According to eight-month figures for Novorossiysk, crude volume to 31 August amounted to 43.3M tonnes, a drop of 5% year on year. Petroleum product shipments by contrast rose 19% in the same period, but volumes remain small – just 6M tonnes. These products, according to Perfilov, are shipped by producers like LUKoil to refineries and distribution networks they have acquired in Turkey, Italy, and elsewhere in the region.
“Russian oil companies see the Black Sea as the second best option to Primorsk [Gulf of Finland],” Perfilov says. “Our latest outlook for the next decade shows that crude supplies through the Russian Black Sea ports will slow down, while exports through Ukraine are expected to decline, or stop completely. China and the northern routes will become even stronger.”
There are two opposing trends, but both remain on the drawing-boards. One is the plan (advocated by Chevron) for an expansion of the capacity of the Caspian Pipeline Consortium (CPC) to ship crude at the CPC’s terminal at Novorossiysk. Current capacity of 661,000bpd is to be expanded to 1.3M bpd (if and when shareholders agree) and Transneft, the controlling Russian shareholder in the consortium, has been dragging its heels for several years. Transneft’s interest is in northwest Russia, where it controls the oil port of Primorsk, and in the newly constructed East Siberian Pacific Ocean (ESPO) pipeline, which will start delivering overland to Daqing, China – if Moscow and Beijing can settle their differences.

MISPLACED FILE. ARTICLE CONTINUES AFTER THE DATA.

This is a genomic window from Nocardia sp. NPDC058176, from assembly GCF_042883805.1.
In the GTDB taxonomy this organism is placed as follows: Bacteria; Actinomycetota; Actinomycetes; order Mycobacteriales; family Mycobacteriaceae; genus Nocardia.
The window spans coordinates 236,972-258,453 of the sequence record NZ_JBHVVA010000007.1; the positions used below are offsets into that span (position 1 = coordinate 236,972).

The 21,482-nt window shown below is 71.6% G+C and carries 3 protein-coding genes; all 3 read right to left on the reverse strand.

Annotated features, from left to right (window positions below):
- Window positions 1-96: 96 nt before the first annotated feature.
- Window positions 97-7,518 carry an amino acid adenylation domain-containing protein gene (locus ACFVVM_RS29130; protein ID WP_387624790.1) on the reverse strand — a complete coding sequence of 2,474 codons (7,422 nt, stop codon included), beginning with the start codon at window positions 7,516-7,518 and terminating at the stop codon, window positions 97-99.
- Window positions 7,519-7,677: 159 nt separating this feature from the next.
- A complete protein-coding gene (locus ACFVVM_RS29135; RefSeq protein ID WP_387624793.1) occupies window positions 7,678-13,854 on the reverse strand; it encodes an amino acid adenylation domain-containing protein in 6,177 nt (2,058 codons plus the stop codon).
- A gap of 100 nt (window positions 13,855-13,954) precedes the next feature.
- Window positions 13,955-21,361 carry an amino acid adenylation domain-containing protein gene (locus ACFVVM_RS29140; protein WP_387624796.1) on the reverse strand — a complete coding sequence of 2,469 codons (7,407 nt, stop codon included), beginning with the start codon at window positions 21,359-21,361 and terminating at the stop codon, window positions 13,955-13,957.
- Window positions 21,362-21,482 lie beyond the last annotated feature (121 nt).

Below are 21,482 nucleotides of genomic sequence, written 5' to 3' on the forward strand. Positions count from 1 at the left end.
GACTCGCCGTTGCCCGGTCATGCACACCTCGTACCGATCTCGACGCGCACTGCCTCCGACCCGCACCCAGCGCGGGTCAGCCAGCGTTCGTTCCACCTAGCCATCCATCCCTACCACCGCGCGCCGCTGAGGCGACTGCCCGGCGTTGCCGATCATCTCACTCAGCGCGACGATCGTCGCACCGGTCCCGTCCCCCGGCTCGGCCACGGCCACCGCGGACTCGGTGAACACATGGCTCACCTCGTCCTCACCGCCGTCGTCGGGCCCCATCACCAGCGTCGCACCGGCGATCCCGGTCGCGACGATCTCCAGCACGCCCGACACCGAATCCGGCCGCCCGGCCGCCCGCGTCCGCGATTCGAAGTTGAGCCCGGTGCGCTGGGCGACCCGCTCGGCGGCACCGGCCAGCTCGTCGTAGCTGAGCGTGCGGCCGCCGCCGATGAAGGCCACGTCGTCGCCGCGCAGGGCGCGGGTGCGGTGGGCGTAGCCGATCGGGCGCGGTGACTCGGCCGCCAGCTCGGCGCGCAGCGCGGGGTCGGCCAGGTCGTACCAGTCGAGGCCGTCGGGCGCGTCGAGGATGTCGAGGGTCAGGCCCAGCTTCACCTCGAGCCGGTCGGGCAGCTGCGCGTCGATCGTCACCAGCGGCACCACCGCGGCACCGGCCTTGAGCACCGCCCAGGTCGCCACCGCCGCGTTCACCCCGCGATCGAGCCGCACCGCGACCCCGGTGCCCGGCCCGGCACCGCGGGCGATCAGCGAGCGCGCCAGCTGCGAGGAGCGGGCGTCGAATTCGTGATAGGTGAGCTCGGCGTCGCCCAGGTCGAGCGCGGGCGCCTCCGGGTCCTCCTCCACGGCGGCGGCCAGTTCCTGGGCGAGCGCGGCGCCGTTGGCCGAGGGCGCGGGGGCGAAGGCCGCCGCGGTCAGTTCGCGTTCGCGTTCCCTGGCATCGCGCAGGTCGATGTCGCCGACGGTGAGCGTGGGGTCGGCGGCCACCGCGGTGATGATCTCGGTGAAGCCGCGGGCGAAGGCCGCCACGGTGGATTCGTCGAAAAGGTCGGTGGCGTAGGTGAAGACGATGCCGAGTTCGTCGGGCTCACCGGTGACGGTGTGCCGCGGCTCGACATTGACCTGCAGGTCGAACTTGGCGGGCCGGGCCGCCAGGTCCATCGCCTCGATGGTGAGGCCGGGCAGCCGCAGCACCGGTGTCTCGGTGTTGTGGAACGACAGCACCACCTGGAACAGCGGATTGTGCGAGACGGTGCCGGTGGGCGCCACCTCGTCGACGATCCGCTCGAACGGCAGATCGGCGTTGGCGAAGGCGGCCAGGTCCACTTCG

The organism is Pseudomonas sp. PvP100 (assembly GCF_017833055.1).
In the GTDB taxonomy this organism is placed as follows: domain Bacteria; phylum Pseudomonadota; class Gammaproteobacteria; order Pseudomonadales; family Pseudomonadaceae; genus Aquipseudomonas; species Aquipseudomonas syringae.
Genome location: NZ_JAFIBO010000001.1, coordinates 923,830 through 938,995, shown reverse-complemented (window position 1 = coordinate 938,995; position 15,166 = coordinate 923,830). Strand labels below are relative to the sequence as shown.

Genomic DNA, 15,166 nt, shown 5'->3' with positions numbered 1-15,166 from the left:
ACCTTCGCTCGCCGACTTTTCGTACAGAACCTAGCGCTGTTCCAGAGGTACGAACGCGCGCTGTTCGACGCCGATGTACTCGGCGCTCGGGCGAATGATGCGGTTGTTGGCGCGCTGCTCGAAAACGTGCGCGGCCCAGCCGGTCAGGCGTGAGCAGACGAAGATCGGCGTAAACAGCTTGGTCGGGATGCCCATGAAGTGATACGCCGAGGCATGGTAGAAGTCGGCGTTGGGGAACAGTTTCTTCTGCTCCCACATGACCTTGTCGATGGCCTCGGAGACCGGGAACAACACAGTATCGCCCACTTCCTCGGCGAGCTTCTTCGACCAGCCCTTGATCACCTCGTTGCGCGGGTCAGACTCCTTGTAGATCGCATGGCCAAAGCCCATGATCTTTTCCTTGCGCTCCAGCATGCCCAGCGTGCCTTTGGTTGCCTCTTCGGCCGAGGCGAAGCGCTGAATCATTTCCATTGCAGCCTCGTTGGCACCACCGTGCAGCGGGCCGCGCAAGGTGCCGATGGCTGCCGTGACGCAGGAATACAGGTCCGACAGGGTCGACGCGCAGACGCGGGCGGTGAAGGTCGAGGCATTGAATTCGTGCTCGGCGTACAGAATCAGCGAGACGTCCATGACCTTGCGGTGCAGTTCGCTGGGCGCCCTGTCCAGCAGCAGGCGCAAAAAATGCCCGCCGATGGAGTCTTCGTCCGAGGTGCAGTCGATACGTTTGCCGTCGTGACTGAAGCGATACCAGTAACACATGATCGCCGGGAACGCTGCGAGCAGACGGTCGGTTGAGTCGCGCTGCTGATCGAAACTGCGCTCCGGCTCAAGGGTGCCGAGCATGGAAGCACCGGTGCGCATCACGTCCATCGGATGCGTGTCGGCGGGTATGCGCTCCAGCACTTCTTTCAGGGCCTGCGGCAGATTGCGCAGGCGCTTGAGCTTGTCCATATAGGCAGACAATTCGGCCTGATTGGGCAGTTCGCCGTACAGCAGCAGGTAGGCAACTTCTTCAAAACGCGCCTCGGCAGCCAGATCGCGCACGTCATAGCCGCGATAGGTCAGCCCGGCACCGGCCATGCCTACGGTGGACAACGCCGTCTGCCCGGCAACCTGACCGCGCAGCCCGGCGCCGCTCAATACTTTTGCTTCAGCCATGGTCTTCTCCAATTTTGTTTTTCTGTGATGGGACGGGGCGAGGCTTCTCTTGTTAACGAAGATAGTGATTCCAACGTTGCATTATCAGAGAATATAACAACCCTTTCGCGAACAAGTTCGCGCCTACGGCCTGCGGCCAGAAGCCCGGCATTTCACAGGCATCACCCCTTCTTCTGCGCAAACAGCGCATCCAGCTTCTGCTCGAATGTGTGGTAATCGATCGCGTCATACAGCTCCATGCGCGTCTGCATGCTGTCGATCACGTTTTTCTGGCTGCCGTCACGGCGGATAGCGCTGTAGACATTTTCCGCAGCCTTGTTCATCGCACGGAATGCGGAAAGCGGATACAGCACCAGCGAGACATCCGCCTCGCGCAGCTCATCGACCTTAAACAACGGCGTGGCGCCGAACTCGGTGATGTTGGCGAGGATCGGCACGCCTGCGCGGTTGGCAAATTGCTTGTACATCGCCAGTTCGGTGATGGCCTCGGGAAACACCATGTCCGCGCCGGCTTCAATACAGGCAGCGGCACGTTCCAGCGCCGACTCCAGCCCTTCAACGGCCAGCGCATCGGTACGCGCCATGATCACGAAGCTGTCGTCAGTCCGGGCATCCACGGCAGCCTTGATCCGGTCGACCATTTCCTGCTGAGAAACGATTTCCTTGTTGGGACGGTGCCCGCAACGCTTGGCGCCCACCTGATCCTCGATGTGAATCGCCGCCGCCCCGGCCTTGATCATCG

The other plan to sustain or increase Russian crude shipments on the Black Sea is the proposed pipeline to run from Bourgas, in Bulgaria, to Alexandro-poulos in Greece. That plan was opposed for several years by LUKoil, the second largest of Russia’s producers and exporters, which is building a downstream network of refineries throughout the eastern Mediterranean, and doesn’t want to compete against Russian crude available to its rivals.
In March of 2007, then-president Vladimir Putin overruled LUKoil, and gave the go-ahead for the Alexandro-poulos pipeline. The timing of the financial crisis, and falling demand for the oil, play into LUKoil’s hands. Nobody in Moscow is sure, in the current circumstances, what will happen to the planned construction of a new Black Sea port.